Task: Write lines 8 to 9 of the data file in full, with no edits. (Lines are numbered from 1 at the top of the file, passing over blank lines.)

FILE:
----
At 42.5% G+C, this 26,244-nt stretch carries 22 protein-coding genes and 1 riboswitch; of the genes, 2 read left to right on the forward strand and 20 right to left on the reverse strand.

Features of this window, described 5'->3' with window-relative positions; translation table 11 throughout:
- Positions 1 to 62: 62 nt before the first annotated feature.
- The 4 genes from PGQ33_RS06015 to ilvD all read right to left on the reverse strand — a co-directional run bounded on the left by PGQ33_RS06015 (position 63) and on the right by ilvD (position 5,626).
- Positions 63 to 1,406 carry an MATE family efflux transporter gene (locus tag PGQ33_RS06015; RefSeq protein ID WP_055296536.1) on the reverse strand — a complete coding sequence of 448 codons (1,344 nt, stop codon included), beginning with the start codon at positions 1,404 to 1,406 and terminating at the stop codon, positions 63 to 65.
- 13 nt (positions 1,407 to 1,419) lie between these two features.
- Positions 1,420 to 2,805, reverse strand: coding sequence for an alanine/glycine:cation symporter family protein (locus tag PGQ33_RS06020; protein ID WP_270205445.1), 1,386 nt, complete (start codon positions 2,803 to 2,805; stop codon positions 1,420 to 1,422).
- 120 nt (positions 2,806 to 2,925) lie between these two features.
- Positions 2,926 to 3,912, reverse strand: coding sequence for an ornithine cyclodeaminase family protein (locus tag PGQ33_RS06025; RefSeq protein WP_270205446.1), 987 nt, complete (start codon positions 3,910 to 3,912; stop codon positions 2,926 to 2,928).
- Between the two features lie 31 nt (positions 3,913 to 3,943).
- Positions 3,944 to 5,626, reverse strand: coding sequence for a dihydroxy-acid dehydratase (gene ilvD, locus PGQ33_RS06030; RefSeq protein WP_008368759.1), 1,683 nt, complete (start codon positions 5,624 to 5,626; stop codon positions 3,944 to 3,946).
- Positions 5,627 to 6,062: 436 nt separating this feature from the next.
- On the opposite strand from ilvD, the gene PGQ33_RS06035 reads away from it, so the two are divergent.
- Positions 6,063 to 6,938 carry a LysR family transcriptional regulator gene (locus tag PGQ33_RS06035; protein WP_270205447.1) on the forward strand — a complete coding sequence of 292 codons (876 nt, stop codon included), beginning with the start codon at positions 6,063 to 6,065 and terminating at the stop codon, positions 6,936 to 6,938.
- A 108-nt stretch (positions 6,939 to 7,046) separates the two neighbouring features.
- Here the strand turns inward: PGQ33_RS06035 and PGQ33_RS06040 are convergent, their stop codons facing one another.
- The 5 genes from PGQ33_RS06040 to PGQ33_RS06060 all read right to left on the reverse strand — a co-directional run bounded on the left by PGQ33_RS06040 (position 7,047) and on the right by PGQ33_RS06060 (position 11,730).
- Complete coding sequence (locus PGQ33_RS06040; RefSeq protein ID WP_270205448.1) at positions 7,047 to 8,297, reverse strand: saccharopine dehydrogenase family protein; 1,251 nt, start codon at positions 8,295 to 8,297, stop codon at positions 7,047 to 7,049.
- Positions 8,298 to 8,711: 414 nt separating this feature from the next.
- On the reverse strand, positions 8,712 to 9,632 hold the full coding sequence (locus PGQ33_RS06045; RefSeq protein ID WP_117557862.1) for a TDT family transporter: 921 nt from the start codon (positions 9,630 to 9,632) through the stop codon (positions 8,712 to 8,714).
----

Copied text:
- 120 nt (positions 2,806 to 2,925) lie between these two features.
- Positions 2,926 to 3,912, reverse strand: coding sequence for an ornithine cyclodeaminase family protein (locus tag PGQ33_RS06025; RefSeq protein WP_270205446.1), 987 nt, complete (start codon positions 3,910 to 3,912; stop codon positions 2,926 to 2,928).